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Linda

Graphics by Rhio

MT ECHO NEWSPAPER
Special 1994 Turkey Trot Issue
The Silver Mine 'story'
A Personal Glimpse to the Past
By Doretha Dillard Shipman
Reprinted from 19 Jun 1919 Mt Echo
Transcribed by: Karen L. (Hildebrand) Stevens

Dividing Line

With our laundry tied up in a bed sheet. Lye soap and rub board in hand, Mom and I started down a steep hill to a spring and pool of water to wash our weekly laundry. This was a happy, special event for me since I was a child and didn't have the responsibility of rubbing the clothes clean. I spent my time wading in the pool of cold water and day dreaming of where this little branch ran to and if I could follow it, where would it lead me.

I know now, old timers, hunters and miners had the same curiosity because when I was older, I discovered this water which played hide and seek down the hollow by appearing and then vanishing only to reappear a short distance down stream, ran in front of the Silver Run Mines.

This mine had been discovered and worked in the early 1900s, before I was born. My father Pate Dillard, was affiliated with the mines since they provided work for our people. Several mines were opened in up in Marion County. Hundreds of people lived in this Mull and Desota or "Sylvia" Community and thousands lived and worked at Rush, which is now called "Ghost Town Rush." Silver Run was close for Dad to work and the road to the mines run just below our home. As a little girl growing up, I loved to walk that old country road with its deep shade and heavy forest on either side.

The mines were closed during and just after World War I. I was told how living conditions were while the mines were in full swing and then came more hard times and the depression. So as I grew up t here were no mines operating. But at about age 15, Mr. Palmer, whom Daddy had know since the first mining boom, came back to the Ozark Mountains to build a mill and operate Silver Run Mines once again. In 1940, it looked promising and this mine once again provided our people with work. Daddy helped build the mill, run and maintain it. A dam was constructed from the spring and branch of my wondering and day dreaming a childhood mine, to provide much water needed to wash and cleanse the ore. This was out of the native rocks which there were plenty of. Silver Run Mine shares were sold. Daddy bought some for $100.00 per share.

My grandfather Charlie Davenport was provided with a little "shotgun" cabin at Silver Run and was caretaker and watchman for the mines. I had just finished high school, was 17 years of age and World War II was going big. Some of my classmates were already in the Armed Services. Others were working at ammunition plants, etc. but I was too young to do that. I wasn't to young to "land" my first real job at the Silver Run Mines as cook for the miners. I walked there in the morning and back home in later afternoon after my duties of dishwashing and cabin cleaning were finished. It certainly gave me some experience cooking beans and potatoes on top of a heating stove and baking cornbread in an over which was attached to the stove pipe just above where I probably also had a skillet of gravy going, since that was one dish served about three times daily.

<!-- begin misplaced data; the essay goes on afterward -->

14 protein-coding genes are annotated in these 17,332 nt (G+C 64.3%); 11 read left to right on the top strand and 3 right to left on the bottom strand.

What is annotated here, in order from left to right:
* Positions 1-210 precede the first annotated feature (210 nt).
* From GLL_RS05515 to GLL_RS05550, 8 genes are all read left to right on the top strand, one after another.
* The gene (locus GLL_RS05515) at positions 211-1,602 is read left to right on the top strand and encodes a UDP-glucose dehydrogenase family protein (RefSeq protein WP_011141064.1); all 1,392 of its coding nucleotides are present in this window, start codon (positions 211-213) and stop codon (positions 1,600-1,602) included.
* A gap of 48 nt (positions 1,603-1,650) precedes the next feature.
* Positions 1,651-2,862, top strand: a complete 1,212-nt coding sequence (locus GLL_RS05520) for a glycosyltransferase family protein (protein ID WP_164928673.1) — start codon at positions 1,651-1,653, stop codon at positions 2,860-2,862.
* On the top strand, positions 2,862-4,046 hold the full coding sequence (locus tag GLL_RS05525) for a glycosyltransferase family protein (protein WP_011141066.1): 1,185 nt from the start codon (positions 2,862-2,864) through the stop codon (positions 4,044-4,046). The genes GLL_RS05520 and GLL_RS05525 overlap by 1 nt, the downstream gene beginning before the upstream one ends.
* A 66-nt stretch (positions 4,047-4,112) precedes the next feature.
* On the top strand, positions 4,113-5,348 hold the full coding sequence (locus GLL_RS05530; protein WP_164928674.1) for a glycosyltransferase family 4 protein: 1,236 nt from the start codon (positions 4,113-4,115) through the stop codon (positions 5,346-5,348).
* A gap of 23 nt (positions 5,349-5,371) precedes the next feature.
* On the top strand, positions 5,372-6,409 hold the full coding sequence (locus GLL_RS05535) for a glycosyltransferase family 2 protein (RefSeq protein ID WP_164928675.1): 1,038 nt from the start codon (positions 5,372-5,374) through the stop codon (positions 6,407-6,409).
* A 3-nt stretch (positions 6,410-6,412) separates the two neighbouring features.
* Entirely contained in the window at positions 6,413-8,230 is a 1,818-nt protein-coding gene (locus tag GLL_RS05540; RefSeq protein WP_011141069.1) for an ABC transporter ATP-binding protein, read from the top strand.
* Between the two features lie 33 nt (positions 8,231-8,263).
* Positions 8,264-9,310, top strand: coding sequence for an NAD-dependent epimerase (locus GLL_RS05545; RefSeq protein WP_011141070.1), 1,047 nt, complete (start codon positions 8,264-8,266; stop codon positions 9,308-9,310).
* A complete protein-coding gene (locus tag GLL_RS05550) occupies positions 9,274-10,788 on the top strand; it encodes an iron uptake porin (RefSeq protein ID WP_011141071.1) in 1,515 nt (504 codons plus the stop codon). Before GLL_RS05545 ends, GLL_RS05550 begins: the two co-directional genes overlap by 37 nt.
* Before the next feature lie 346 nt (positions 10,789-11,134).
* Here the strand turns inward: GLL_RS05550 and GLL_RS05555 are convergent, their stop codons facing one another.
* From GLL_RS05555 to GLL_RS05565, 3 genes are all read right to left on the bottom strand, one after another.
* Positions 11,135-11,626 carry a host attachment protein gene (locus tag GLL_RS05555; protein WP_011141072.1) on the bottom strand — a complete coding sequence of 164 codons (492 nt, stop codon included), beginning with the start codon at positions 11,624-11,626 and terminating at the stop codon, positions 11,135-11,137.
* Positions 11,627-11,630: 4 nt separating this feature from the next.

I was sad when once again the mines could not continue. Mining in other parts of the county could furnish the ore much cheaper than the Ozark Mines.

The Silver Run Mill was still intact enough to attract a Mr. Nelson, who used the Matty Mae Mines to obtain the ore, then hauled it to Silver Run Mill for milling. They felt it would be cheaper to bring the ore, to the mill than tear the mill down and move it to the Matty Mae. Roads were built and once again the Sliver Run area was used, but as time went by mining was given up for lack of profitable earning.

Now, most of the workers of these mines are gone from us; they are missed, but the little stream of water from my spring of wonder continues to flow, still playing its games of hide and seek.

The rocks of the dam are now in disarray, but the water flows on.
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Linda Haas Davenport